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RE: whip tails



One of the arguments we use in the paper in that the fused caudal vertebrae,
found about half of the diplodocid specimens, are indeed such evidence. 

The fusion occurs in a region of the tail (caudal vertebrae 16 to 25) where
you would expect the maximum stresses to form. It happens to the place that
bullwhips tend to wear the most.  

Research by Rothschild & Berman (JVP, 1991, don't have full reference with
me) shows that the fusion of the caudal vertebrae in the diplodocids is due
to a process called DISH - diffuse ideopathic skeletal hyperostosis - which
occurs in many animal, including humans.  DISH occurs to relieve stress.

Also, in the same region, the caudal vertebrae are elongated - up to twice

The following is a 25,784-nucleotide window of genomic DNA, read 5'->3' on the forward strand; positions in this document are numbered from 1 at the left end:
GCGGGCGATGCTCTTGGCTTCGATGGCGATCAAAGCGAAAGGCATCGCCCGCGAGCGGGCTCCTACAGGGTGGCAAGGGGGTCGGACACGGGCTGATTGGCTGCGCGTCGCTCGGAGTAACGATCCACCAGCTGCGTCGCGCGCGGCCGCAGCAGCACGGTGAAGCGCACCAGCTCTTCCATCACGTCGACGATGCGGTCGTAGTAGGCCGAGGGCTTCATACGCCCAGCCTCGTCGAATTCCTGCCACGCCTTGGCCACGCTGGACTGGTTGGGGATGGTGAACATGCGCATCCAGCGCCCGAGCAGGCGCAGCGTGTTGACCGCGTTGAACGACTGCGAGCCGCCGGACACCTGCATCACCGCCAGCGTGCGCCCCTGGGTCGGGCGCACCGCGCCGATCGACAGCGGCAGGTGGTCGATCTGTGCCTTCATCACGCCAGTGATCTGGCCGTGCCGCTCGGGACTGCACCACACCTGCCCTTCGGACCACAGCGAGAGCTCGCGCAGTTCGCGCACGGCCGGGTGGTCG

as long at the maximum in the range 16-25 as they are in the early part of
the caudal series (caudal vertebrae 1-10).   This lengthening is not found
in non-diplodocid sauropods (such as Camarasaurus).  

Furthermore, the ratio of lengthing is more extreme in lightly built
diplodocids than in the heavier ones - it is 2.1 in Diplodocus, 1.8 in
Barosaurus and 1.28 in the much more robust Apatosaurus.

We argue in the paper that the lengthing of the vetertebrae was an
evolutionary adaptation to the stresses of tail whipping.   In some
individuals, this lengthening was supplimented with DISH.

Since the DISH tail fusion occurs in about half of the specimens
(admittedly, not very large numbers of specimens), it suggests that it was
sexually dimorphic.

Which in turn suggests that tail whipping (and thus supersonic tail
cracking) was done more by one gender than another.   This leaves the
intriguing suggestion that it was a form of sexual display.   Usually it is
males that get such features, so we could imagine that males cracked their
tails to attract females over long distances, or engaged in display contests
with other males.

Nathan